The successful Chinese businessman will be back for round four of the inaugural TP52 series next month then again at Christmas for the iconic Rolex Sydney Hobart yacht race with his newly built Carkeek 80, also called Beau Geste.

Four TP52s contested today’s 20 nautical mile inshore passage race, each in search of lucky breaks. Off Nielsen Park on Sydney Harbour’s eastern shore, both Shogun and TBG’s bowmen were hoisted up the mast to scout for breeze when the fleet was stuck in the doldrums.

Finally the clouds burnt off and a nor’easter trickled down from Manly, and built to 8-10 knots.

Sydney Harbour was abuzz with boats. Foiling Moths, old and new 18-footers, Lasers, Manly juniors and Hobart hopefuls shared the tight space.

When the TP52 fleet met the MJs at the Manly mark there were some anxious moments on both sides. The 52 footers nimbly weaved through the sport’s next generation, giving the bug-eyed youngsters some words of encouragement as they rounded the top mark and accelerated away.

There’s already a bunch of high profile professional sailors among the Southern Cross Cup crews, then Anthony Bell’s 100ft supermaxi Perpetual Loyal snaked through the racing fleets on a Sydney Hobart training outing. Olympic gold medallist, winning America’s Cup strategist and sailing’s favourite redhead, Tom Slingsby, was at the helm.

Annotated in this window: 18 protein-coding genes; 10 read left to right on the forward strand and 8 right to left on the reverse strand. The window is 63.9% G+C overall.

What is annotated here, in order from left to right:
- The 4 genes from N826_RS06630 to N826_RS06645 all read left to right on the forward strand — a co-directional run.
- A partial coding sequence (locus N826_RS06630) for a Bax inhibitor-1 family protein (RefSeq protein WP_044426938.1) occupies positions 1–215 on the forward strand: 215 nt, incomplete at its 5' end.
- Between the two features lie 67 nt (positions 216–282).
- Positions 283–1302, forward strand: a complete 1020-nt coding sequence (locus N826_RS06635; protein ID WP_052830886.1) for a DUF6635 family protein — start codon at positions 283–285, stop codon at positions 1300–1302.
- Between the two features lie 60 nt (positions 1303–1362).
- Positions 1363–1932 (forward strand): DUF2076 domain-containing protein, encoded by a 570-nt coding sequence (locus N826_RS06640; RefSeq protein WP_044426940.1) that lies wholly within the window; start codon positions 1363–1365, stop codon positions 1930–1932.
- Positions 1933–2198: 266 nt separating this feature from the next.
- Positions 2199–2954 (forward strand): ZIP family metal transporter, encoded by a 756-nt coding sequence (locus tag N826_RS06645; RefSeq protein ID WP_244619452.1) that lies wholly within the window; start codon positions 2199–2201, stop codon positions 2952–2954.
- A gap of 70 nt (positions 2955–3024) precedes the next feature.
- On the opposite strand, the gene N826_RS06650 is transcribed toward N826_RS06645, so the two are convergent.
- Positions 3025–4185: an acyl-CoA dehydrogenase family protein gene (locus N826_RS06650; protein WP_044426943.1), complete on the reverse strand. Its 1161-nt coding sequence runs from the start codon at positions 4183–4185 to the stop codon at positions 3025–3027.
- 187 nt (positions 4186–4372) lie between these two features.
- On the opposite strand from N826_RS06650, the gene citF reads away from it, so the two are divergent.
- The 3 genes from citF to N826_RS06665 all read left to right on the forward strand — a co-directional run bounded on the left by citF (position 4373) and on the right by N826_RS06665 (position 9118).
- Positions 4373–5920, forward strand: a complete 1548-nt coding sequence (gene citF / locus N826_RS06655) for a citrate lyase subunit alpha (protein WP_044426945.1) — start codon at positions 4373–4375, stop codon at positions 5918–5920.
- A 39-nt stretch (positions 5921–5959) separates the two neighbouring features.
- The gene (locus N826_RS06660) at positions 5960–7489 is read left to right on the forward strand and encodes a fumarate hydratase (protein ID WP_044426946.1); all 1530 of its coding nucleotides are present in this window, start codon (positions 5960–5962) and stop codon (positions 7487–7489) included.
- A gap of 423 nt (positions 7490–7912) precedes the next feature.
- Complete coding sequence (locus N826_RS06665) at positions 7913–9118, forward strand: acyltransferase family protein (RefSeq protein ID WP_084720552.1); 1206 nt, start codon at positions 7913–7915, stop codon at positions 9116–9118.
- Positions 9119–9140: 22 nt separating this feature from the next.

Mick Martin’s Frantic was back amongst the action today and nailed the start, beating the three newer generation TP52s off the line. “It was a good day at the office,” said Martin. “It’s just great to be part of this competition; we are really an offshore boat racing with inshore boats.”

Tomorrow’s first windward/leeward race is scheduled for a 945hrs kick-off. The class is aiming to get three away and an early finish so the international and interstate crews can fly out for the start of the working week.

South-westerly 10-15 knots turning to a 10 knot southerly in the middle of the day then increasing to 15 to 20 knots in the early afternoon is the scenario for tomorrow’s competition closer.

TP52 Southern Cross Cup 2013 Round 3

For full results see >>>

Lisa Ratcliff

Friday, November 22, 2013

Video TP52's Southern Cross Cup - Round 3 - Day 1 - Sydney Harbour